1887

Abstract

The C5-dicarboxylate α-ketoglutarate (α-KG) is a preferred nutrient source for the opportunistic pathogen . However, very little is known about how detects and responds to α-KG in the environment. Our laboratory has previously shown that the MifS/MifR two-component signal transduction system regulates α-KG assimilation in PAO1. In an effort to better understand how this bacterium detects α-KG, we characterized the MifS sensor histidine kinase. In this study we show that although MifS is a homologue of the C4-dicarboxylate sensor DctB, it specifically responds to the C5-dicarboxylate α-KG. MifS activity increased >10-fold in the presence of α-KG, while the related C5-dicarboxylate glutarate caused only a 2-fold increase in activity. All other dicarboxylates tested did not show any significant effect on MifS activity. Homology modelling of the MifS sensor domain revealed a substrate binding pocket for α-KG. Using protein modelling and mutational analysis, we identified nine residues that are important for α-KG response, including one residue that determines the substrate specificity of MifS. Further, we found that MifS has a novel cytoplasmic linker domain that is required for α-KG response and is probably involved in signal transduction from the sensor domain to the cytoplasmic transmitter domain. Until this study, DctB family histidine kinases were known to only respond to C4-dicarboxylates. Our work shows that MifS is a novel member of the DctB family histidine kinase that specifically responds to α-KG.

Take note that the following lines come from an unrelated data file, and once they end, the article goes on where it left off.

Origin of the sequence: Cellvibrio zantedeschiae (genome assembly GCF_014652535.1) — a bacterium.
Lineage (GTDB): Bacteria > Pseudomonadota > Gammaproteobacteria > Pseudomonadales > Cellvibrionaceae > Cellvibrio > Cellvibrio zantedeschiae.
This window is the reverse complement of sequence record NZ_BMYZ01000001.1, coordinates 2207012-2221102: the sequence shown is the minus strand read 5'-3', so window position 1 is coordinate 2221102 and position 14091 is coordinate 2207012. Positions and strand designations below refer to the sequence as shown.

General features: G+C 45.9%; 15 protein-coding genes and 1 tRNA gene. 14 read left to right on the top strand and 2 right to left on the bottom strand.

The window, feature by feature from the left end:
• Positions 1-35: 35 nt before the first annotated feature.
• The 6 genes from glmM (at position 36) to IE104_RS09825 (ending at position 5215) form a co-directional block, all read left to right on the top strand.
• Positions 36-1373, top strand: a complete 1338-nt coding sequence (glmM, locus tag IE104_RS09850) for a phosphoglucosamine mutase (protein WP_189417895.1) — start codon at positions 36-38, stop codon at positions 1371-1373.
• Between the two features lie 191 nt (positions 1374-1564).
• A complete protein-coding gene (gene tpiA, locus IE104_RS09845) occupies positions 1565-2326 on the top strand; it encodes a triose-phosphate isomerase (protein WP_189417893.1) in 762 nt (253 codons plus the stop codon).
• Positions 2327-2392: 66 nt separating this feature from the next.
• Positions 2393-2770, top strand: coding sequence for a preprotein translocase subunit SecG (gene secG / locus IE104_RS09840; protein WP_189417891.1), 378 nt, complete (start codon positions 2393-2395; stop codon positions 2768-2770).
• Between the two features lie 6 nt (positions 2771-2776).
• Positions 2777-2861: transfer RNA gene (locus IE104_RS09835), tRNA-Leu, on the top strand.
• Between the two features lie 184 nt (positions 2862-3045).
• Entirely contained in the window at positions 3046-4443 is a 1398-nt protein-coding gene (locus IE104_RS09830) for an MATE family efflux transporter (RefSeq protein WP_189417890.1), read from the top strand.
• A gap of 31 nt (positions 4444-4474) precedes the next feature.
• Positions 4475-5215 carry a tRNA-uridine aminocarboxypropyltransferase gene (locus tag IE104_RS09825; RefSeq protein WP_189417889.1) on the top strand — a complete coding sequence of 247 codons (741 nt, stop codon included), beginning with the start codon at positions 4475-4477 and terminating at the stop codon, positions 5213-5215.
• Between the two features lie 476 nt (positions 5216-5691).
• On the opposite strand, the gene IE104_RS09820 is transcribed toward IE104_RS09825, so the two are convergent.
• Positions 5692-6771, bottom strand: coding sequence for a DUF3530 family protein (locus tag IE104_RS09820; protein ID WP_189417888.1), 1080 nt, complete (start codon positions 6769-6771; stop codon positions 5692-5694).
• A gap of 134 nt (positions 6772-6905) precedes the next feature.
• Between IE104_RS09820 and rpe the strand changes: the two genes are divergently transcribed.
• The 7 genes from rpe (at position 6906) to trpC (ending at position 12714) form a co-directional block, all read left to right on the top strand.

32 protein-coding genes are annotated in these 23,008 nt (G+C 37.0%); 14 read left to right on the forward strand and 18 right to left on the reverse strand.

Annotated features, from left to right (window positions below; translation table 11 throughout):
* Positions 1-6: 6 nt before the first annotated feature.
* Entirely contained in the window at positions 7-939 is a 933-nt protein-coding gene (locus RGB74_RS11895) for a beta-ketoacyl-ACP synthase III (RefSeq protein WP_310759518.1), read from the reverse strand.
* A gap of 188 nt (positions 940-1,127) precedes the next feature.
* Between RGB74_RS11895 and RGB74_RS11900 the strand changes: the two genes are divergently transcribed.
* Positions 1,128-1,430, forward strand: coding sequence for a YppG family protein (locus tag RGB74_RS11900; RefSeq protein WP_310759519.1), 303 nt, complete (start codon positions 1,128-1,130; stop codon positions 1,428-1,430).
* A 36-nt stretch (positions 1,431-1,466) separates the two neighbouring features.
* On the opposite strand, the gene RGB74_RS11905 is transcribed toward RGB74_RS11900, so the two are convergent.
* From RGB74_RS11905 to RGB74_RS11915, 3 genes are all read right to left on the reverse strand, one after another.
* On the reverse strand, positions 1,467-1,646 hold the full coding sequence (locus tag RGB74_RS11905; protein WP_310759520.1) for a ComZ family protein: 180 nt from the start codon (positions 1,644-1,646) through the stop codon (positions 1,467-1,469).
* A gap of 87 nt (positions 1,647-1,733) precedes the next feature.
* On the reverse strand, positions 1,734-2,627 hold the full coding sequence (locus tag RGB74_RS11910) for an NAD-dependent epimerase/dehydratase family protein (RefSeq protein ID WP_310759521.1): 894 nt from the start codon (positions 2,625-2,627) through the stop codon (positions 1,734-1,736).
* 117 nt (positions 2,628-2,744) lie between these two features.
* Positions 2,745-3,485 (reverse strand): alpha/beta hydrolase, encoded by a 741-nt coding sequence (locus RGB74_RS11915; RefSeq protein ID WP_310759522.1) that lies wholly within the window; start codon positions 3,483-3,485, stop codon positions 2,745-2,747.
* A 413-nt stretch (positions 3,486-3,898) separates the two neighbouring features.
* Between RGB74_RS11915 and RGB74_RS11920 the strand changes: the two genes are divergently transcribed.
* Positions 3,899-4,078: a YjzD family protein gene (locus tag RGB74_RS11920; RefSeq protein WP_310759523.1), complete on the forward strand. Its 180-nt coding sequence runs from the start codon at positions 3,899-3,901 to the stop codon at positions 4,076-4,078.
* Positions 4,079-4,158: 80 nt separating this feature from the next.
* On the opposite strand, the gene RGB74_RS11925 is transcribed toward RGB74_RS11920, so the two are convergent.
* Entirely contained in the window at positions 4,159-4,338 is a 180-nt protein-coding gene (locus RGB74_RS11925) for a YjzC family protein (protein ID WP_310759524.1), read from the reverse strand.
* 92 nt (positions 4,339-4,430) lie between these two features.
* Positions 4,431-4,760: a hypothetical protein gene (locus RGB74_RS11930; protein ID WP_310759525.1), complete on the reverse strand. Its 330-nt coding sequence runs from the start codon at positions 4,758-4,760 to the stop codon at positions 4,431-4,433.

Funding
This study was supported by the:
  • Christopher T. Nomura , National Institute of Allergy and Infectious Diseases , (Award R15GM104880-03)
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/content/journal/micro/10.1099/mic.0.000943
2020-06-17
2020-10-20
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